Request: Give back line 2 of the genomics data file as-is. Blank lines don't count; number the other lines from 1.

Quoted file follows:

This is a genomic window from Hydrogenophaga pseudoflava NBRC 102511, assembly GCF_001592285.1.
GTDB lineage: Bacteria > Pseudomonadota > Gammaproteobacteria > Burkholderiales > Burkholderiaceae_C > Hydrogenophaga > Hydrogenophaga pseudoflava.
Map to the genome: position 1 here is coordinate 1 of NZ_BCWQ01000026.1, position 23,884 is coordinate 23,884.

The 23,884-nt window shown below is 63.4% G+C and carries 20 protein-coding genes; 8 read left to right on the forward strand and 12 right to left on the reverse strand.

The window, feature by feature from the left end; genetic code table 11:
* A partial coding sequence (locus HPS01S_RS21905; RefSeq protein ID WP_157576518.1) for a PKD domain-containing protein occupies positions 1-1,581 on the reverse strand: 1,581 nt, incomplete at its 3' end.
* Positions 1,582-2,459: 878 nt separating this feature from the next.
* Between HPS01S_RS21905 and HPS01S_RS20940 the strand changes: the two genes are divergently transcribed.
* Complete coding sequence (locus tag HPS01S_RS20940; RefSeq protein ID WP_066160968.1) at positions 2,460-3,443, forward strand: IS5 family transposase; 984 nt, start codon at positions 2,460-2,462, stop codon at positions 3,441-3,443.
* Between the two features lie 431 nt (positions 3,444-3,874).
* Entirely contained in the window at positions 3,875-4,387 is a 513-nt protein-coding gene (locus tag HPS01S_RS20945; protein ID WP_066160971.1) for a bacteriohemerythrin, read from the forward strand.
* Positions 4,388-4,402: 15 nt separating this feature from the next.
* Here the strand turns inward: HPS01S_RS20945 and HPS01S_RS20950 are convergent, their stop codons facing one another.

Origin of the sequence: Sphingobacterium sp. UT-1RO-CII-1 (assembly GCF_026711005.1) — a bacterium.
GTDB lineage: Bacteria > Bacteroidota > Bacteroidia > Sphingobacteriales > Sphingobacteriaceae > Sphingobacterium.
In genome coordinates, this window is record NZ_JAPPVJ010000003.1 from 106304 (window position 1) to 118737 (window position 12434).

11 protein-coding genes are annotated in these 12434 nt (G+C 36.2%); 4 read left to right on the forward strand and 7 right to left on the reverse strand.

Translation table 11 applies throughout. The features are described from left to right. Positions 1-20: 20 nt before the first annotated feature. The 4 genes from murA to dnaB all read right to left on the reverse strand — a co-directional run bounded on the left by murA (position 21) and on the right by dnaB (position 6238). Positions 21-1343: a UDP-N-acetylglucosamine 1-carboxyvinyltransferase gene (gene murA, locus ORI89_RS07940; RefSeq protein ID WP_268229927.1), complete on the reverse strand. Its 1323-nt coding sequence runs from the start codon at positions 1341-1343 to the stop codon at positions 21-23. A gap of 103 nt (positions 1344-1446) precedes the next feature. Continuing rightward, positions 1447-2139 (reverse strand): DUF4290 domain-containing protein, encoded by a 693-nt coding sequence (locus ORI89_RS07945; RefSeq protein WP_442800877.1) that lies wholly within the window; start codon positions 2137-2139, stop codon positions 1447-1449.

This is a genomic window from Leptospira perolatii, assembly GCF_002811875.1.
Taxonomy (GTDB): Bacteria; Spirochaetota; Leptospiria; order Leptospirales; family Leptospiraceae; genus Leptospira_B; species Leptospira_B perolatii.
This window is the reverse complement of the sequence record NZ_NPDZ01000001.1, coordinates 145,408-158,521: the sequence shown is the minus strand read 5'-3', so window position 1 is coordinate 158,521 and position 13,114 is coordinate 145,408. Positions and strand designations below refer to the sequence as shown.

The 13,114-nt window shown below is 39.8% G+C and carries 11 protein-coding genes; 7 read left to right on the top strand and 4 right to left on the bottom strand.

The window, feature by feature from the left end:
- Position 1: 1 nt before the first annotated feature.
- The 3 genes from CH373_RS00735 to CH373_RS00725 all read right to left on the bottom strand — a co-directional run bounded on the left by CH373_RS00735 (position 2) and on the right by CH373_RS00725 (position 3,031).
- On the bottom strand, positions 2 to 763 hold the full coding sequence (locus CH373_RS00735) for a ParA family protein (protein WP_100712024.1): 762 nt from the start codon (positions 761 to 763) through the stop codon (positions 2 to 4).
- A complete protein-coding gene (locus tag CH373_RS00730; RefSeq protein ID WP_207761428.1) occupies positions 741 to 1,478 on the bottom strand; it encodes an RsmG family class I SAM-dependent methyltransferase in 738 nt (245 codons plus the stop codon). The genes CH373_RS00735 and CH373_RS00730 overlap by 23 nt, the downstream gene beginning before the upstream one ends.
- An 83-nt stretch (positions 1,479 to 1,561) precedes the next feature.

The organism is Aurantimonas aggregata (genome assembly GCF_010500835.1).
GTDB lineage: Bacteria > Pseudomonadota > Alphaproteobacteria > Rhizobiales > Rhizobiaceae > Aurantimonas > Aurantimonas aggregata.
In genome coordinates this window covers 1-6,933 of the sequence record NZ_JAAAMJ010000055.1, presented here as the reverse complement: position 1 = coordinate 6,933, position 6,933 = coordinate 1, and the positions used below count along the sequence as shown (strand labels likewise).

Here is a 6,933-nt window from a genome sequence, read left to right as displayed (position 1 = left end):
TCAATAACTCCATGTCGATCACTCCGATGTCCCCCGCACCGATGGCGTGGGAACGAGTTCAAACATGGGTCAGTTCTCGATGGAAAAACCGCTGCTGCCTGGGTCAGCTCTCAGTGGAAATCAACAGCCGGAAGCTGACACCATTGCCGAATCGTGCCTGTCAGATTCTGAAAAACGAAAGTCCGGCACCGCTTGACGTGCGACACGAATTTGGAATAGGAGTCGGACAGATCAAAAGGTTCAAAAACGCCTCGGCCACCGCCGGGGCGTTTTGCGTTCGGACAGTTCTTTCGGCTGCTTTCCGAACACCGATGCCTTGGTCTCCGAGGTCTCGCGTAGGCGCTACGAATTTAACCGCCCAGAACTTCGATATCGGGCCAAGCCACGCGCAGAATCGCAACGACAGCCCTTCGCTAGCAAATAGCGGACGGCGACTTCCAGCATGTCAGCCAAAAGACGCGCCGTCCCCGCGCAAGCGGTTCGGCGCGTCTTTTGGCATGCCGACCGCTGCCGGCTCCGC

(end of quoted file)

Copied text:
GTDB lineage: Bacteria > Pseudomonadota > Gammaproteobacteria > Burkholderiales > Burkholderiaceae_C > Hydrogenophaga > Hydrogenophaga pseudoflava.